Dr. Gina Schmalzle is awarded an NSF Earth Science Postdoctoral Fellowship to carry out a program of research and education at the University of Washington. She will work on Slow Slip Events (SSEs) and Episodic Tremor and Slip (ETS) observed on Cascadia subduction zone. These events, observed in subduction zones worldwide, slowly release significant stress throughout the earthquake cycle in a matter of days to weeks. In contrast, earthquakes release stress in a matter of seconds to minutes. How SSE and ETS events redistribute stresses and contribute to large earthquakes in subduction zones is largely unknown. Recent advances in GPS and seismic networks have led to many interesting observations regarding SSE and ETS events. For example, SSE and ETS events in Cascadia have variable recurrence times along the coastline that spans from the Mendocino Triple Junction to north of Vancouver Island. Another interesting characteristic of ETS events is its sensitivity to lunar tides. This study will investigate these two observations: variable recurrence time along the coast and effects of lunar tides. This research will use existing geodetic and seismic data sets combined with an aggressive modeling approach to explain these important and fundamental observations that are critical to understanding the earthquake cycle of subduction zones and are crucial in seismic hazard assessment.
This project also includes teaching Research Methods of Seismology and GPS. This class covers theory and field methods of seismology and GPS, providing undergraduate and graduate students an opportunity to collect and analyze Cascadia field data.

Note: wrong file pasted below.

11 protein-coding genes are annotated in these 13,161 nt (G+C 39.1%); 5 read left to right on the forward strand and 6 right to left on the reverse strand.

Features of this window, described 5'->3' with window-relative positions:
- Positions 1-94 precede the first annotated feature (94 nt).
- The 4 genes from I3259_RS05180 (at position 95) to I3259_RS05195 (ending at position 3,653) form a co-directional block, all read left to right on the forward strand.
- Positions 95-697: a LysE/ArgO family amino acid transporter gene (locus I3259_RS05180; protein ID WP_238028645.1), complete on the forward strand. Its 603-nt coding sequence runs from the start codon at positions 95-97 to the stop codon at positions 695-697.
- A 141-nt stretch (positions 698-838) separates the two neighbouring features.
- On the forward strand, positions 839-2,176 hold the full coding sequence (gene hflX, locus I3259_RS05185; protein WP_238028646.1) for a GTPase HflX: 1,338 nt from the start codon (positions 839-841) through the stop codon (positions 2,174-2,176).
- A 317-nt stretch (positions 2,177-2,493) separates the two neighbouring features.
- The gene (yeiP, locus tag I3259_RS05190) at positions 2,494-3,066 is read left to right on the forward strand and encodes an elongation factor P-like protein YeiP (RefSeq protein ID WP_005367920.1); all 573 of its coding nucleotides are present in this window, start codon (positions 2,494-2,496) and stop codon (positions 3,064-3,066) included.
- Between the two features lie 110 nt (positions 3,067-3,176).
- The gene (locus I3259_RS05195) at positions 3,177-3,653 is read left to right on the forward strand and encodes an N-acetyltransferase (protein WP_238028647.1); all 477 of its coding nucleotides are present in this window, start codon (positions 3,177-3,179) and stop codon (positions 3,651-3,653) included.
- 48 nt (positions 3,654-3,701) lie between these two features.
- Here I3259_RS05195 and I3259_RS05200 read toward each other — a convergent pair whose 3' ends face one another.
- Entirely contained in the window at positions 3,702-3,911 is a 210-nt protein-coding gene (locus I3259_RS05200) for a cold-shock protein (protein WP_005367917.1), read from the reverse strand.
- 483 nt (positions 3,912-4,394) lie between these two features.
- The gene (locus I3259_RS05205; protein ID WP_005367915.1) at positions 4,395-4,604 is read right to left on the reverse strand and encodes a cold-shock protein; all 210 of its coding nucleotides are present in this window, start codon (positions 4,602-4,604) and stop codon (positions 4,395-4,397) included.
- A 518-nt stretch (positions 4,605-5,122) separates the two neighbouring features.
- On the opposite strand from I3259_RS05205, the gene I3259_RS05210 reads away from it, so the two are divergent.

In subduction zones around the world it has recently been discovered that slow slip over a period of weeks to months occurs along part of the plate boundary down-dip of megathrust earthquakes. These slow slip events have been reported at subduction zones in Japan, Mexico, Costa Rica, Kamchatka, Alaska, New Zealand and Cascadia. In Cascadia, slow slip events repeat every 10-20 months depending on location and are accompanied by seismic tremor. Such episodic tremor and slip (ETS) events release and redistribute part of the stresses built up in the subduction zone during the megathrust earthquake cycle. This project first explores how variations in lithology of the continental crust influences the continuation or termination of slip during ETS events. The second part of this project investigates how the continental crust deforms during ETS events, and how the deformation influences crustal faults. Influence of continental crust lithology on ETS events In Cascadia south of 46°N near the Washington/Oregon border the continental crust is comprised of an accreted basalt known as the Siletzia formation. North of 46°N the amount of Siletzia formation in the crust is significantly less. Intriguingly, ETS recurrence in Cascadia increases from once every two years in Oregon to every ~14 months in Puget Sound, Washington. Southward migrating ETS events that typically begin under Puget Sound, Washington terminate north of ~46°N. Among the four ETS events recorded that ruptured northernmost Oregon to date (June 2011, August 2009, July 2007 and November 2005 ETS events), only the August 2009 event ruptured southern Puget Sound through 46° N to central Oregon. Seismic data and geodetic displacements are used to inspect the August 2009 event. Displacements incurred by this event are large north of 46° N, but reduce by 50% to the south suggesting that the presence of the thick and rigid Siletzia terrane contributed in the reduction of slip during the ETS migration southward. The estimated moment magnitude for this event is 6.8. Influence of ETS on crustal faults Similar to megathrust earthquakes but on a much smaller scale, ETS produce significant deformation of the continental crust that includes subsidence and extension within the crust down-dip of slip and contraction and uplift up-dip. Crustal faults are susceptible to failure caused by deformation of the continental crust due to a subduction zone slip event. The August 2009 ETS event that spanned central Washington to central Oregon in Cascadia is used to investigate how the St. Helens Seismic Zone (SHZ), characterized by right lateral shear, was affected. The SHZ, which resides in a region of expansion and subsidence during the 2009 ETS event, unclamped, allowing for right lateral and west side down displacement that equated to a separate moment magnitude 5.0 slow slip event. This is the first study to show that ETS events influence crustal faults.